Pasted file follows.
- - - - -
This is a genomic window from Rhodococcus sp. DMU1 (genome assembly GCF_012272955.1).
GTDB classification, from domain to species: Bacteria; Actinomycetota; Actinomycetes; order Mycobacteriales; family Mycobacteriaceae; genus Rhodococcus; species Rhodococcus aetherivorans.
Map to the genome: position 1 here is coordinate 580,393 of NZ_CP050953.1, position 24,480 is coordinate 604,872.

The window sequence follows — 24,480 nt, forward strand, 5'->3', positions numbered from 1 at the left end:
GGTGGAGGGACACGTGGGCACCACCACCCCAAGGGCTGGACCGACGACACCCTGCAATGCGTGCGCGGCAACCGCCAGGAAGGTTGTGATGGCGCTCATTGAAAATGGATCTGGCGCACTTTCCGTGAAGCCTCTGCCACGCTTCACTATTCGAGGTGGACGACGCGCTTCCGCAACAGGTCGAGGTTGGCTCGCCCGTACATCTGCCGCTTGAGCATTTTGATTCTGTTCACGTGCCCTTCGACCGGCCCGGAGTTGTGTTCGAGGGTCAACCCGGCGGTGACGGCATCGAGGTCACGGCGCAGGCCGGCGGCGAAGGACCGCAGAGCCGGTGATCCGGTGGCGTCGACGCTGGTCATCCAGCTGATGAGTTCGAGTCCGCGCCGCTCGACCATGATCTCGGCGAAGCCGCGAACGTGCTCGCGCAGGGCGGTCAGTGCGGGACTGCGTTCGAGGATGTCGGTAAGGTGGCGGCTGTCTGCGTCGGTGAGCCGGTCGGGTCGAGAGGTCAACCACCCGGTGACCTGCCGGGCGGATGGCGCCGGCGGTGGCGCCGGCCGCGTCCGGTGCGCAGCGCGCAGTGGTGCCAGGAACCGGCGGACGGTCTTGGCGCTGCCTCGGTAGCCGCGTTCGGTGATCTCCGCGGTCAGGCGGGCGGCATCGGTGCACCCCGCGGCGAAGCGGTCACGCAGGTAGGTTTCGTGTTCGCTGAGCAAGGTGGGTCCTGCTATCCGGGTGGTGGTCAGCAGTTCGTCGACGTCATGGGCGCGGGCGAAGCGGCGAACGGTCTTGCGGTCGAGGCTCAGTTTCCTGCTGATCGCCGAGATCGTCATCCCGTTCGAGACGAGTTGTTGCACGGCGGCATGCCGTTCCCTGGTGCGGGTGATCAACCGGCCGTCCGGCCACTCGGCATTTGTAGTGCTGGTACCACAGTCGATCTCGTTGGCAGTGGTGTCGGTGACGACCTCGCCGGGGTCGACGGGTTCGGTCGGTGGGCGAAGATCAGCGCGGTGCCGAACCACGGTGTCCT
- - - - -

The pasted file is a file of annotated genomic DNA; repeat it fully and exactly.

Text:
This is a genomic window from Rhodococcus sp. DMU1 (genome assembly GCF_012272955.1).
GTDB classification, from domain to species: Bacteria; Actinomycetota; Actinomycetes; order Mycobacteriales; family Mycobacteriaceae; genus Rhodococcus; species Rhodococcus aetherivorans.
Map to the genome: position 1 here is coordinate 580,393 of NZ_CP050953.1, position 24,480 is coordinate 604,872.

The window sequence follows — 24,480 nt, forward strand, 5'->3', positions numbered from 1 at the left end:
GGTGGAGGGACACGTGGGCACCACCACCCCAAGGGCTGGACCGACGACACCCTGCAATGCGTGCGCGGCAACCGCCAGGAAGGTTGTGATGGCGCTCATTGAAAATGGATCTGGCGCACTTTCCGTGAAGCCTCTGCCACGCTTCACTATTCGAGGTGGACGACGCGCTTCCGCAACAGGTCGAGGTTGGCTCGCCCGTACATCTGCCGCTTGAGCATTTTGATTCTGTTCACGTGCCCTTCGACCGGCCCGGAGTTGTGTTCGAGGGTCAACCCGGCGGTGACGGCATCGAGGTCACGGCGCAGGCCGGCGGCGAAGGACCGCAGAGCCGGTGATCCGGTGGCGTCGACGCTGGTCATCCAGCTGATGAGTTCGAGTCCGCGCCGCTCGACCATGATCTCGGCGAAGCCGCGAACGTGCTCGCGCAGGGCGGTCAGTGCGGGACTGCGTTCGAGGATGTCGGTAAGGTGGCGGCTGTCTGCGTCGGTGAGCCGGTCGGGTCGAGAGGTCAACCACCCGGTGACCTGCCGGGCGGATGGCGCCGGCGGTGGCGCCGGCCGCGTCCGGTGCGCAGCGCGCAGTGGTGCCAGGAACCGGCGGACGGTCTTGGCGCTGCCTCGGTAGCCGCGTTCGGTGATCTCCGCGGTCAGGCGGGCGGCATCGGTGCACCCCGCGGCGAAGCGGTCACGCAGGTAGGTTTCGTGTTCGCTGAGCAAGGTGGGTCCTGCTATCCGGGTGGTGGTCAGCAGTTCGTCGACGTCATGGGCGCGGGCGAAGCGGCGAACGGTCTTGCGGTCGAGGCTCAGTTTCCTGCTGATCGCCGAGATCGTCATCCCGTTCGAGACGAGTTGTTGCACGGCGGCATGCCGTTCCCTGGTGCGGGTGATCAACCGGCCGTCCGGCCACTCGGCATTTGTAGTGCTGGTACCACAGTCGATCTCGTTGGCAGTGGTGTCGGTGACGACCTCGCCGGGGTCGACGGGTTCGGTCGGTGGGCGAAGATCAGCGCGGTGCCGAACCACGGTGTCCT